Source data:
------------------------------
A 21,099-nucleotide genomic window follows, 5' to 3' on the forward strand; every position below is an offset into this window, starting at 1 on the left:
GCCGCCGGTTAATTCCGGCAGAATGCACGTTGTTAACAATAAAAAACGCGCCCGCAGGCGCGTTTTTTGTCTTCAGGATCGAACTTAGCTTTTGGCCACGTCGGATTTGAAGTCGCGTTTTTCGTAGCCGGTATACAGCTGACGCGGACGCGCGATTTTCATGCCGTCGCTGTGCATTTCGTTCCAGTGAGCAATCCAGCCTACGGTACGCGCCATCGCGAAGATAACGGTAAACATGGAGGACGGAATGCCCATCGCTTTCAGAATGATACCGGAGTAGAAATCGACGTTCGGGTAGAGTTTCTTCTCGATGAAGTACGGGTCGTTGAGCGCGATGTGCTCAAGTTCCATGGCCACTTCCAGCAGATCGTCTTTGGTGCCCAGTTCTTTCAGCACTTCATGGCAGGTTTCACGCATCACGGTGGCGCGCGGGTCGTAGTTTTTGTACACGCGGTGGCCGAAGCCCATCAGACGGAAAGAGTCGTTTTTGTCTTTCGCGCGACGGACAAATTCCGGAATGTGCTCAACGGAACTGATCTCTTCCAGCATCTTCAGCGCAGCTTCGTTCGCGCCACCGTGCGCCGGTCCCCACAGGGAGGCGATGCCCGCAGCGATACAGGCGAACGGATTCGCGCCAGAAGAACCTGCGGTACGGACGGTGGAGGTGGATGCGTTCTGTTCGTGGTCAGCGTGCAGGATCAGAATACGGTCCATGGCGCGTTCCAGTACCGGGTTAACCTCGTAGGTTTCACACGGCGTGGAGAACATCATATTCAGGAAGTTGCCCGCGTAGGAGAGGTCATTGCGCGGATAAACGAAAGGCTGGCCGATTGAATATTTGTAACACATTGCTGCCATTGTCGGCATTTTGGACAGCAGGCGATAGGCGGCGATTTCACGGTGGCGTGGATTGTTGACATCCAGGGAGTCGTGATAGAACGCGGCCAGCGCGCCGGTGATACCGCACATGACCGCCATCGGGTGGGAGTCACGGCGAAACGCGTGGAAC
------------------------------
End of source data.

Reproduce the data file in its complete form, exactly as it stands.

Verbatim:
A 21,099-nucleotide genomic window follows, 5' to 3' on the forward strand; every position below is an offset into this window, starting at 1 on the left:
GCCGCCGGTTAATTCCGGCAGAATGCACGTTGTTAACAATAAAAAACGCGCCCGCAGGCGCGTTTTTTGTCTTCAGGATCGAACTTAGCTTTTGGCCACGTCGGATTTGAAGTCGCGTTTTTCGTAGCCGGTATACAGCTGACGCGGACGCGCGATTTTCATGCCGTCGCTGTGCATTTCGTTCCAGTGAGCAATCCAGCCTACGGTACGCGCCATCGCGAAGATAACGGTAAACATGGAGGACGGAATGCCCATCGCTTTCAGAATGATACCGGAGTAGAAATCGACGTTCGGGTAGAGTTTCTTCTCGATGAAGTACGGGTCGTTGAGCGCGATGTGCTCAAGTTCCATGGCCACTTCCAGCAGATCGTCTTTGGTGCCCAGTTCTTTCAGCACTTCATGGCAGGTTTCACGCATCACGGTGGCGCGCGGGTCGTAGTTTTTGTACACGCGGTGGCCGAAGCCCATCAGACGGAAAGAGTCGTTTTTGTCTTTCGCGCGACGGACAAATTCCGGAATGTGCTCAACGGAACTGATCTCTTCCAGCATCTTCAGCGCAGCTTCGTTCGCGCCACCGTGCGCCGGTCCCCACAGGGAGGCGATGCCCGCAGCGATACAGGCGAACGGATTCGCGCCAGAAGAACCTGCGGTACGGACGGTGGAGGTGGATGCGTTCTGTTCGTGGTCAGCGTGCAGGATCAGAATACGGTCCATGGCGCGTTCCAGTACCGGGTTAACCTCGTAGGTTTCACACGGCGTGGAGAACATCATATTCAGGAAGTTGCCCGCGTAGGAGAGGTCATTGCGCGGATAAACGAAAGGCTGGCCGATTGAATATTTGTAACACATTGCTGCCATTGTCGGCATTTTGGACAGCAGGCGATAGGCGGCGATTTCACGGTGGCGTGGATTGTTGACATCCAGGGAGTCGTGATAGAACGCGGCCAGCGCGCCGGTGATACCGCACATGACCGCCATCGGGTGGGAGTCACGGCGAAACGCGTGGAAC